?Can You Help My Daughter?
By: Surbhi Thukral
?It is Michael,? she screamed in terror.
?Can you help my daughter?? Mrs. Gray asked desperately.
Michelle froze at the sight of Dr.Nelson. She gave a feeble cry as he took a sample of her blood.
Even though his body was buried?his soul had come to take Michelle with him. That is what Michelle kept screaming every night. Mr. Smith, the troubled neighbour, had called the doctor. It had been six months?his family had endured enough sleepless nights.
Michelle?at the end of her teenage?was a pitiful sight. Pale skin; dreadfully scrawny; dishevelled hair, and clad in unwashed clothes. The smell of pain was reeking from her skin.
?Michael is dead,? screamed her mother.
?No!? Michelle cried back.
Dr. Harris arrived the next day at Mrs. Gray residence. He carried the reputation of a maestro. He looked much like Dr. Nelson: short, podgy, round face, receding hairline and whiskers that added depth to his character.? The two confreres sat together to mull over the case. Dr. Harris was reminded of the days when he was in love. They started rummaging through the closets. There were photographs of Michelle?s ex-lovers whom Mrs. Gray disliked for unfathomable reasons.
Dr. Nelson had heard much about Michelle and Mrs. Gray from Mrs. Smith. It was an entertainment ride for the bored house wife. She must be approximately 50, same as Mrs. Gray?s age. However, Mrs. Gray uncoloured hair, untreated wrinkles, and flabby skin made her look twenty years older. ?Mr. Smith must have locked her inside the house,? Dr.Nelson grinned.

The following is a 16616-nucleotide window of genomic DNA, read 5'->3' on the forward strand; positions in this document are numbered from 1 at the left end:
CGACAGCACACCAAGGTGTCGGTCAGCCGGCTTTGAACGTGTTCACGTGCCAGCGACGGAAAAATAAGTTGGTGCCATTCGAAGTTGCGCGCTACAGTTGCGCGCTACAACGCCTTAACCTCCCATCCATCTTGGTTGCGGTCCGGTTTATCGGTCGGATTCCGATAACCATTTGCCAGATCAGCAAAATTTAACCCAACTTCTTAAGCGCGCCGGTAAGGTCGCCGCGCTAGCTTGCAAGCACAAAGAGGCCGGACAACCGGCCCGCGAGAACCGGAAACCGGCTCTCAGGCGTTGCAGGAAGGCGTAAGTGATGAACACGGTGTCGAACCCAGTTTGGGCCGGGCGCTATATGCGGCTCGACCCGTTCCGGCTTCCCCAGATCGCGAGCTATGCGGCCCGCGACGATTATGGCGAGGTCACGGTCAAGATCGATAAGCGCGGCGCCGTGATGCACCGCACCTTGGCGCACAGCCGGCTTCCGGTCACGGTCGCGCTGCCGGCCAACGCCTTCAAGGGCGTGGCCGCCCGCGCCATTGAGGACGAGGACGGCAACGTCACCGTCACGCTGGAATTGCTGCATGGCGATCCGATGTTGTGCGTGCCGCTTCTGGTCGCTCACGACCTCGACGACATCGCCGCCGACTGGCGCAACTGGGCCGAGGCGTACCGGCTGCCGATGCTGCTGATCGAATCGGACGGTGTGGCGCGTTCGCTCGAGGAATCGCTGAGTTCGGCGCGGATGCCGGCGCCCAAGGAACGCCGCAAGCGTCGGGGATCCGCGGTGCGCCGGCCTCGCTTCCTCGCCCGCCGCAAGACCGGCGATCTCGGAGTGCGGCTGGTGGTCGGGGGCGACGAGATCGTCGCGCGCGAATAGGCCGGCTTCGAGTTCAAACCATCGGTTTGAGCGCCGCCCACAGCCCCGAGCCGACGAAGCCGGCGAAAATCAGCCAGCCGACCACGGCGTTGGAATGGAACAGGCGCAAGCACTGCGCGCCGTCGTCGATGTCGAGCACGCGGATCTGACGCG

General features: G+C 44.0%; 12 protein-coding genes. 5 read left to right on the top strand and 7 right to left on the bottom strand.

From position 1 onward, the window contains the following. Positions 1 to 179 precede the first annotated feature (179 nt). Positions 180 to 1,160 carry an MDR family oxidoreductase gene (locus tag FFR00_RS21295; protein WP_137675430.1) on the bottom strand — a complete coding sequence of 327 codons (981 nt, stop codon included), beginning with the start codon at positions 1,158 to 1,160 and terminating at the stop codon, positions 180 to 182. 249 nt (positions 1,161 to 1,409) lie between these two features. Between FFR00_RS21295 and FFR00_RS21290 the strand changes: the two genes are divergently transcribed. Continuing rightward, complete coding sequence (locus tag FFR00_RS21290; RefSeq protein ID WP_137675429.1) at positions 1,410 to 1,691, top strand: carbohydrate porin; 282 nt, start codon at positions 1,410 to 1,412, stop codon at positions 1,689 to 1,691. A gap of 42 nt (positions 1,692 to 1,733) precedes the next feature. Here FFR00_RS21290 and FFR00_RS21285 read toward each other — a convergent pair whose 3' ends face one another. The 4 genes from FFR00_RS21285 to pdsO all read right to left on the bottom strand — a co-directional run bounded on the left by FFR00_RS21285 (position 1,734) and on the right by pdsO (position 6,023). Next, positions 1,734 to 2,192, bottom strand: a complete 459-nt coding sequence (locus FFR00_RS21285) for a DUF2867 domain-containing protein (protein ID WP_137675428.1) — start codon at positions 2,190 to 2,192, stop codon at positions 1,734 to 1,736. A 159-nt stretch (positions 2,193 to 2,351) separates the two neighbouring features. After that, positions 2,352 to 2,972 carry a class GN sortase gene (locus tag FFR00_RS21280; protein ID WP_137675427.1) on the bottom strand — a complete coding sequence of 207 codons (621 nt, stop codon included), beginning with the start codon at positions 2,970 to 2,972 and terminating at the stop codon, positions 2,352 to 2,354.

?H-How is this possible?? said Dr. Harris in a quavering voice.
The next few moments kept them hostage in a state of astonishment.?
In Dr. Harris?s hand was a photograph. Michelle was standing with someone with the caption as: Michelle & Michael. That someone wasn?t real; he was a mere outline of a body. There was red cross painted on that human outline.
Mrs. Gray, who looked as wretched as her daughter, entered the room.
?Mrs. Gray,? said Dr. Harris as he handed over the photograph to her.
She broke down; her face covered with her hands. Dr. Nelson knelt with her. As he tried to pacify her; there was a wicked chortle. Her crying eyes and laughing lips exposed the most fearsome sight for those in the room.
?Doctors, don?t you understand? Michael is dead! Mr. Williams saw him dead,? she said pointing to her right.
They looked around. There was no one else in the room.
Surbhi Thukral is a recent corporate marketer turned aspiring writer. She has worked with corporations in India and the UK. After gaining success in business writing, she is determined to make a mark in the field of fiction writing. She has become a compulsive writer who dedicates many hours a day to fulfil her passion for creative writing. She holds Masters in Business & Management from the University of Strathclyde, UK.
Richard Edwards has a BFA in Creative Writing and Journalism from Bowling Green State University and an M.S. in Education from the University of Akron. Managing editor of Drunk Duck, poetry editor for Prairie Margins, reporter for Miscellany, Akron Journal, Lorain Journal, and The BG News. He has also worked as a professional writer and editor in the medical publishing industry for several years. For the last 15 years Richard has also taught literature and writing at the secondary and post-secondary levels. He works much of the time with at-risk students.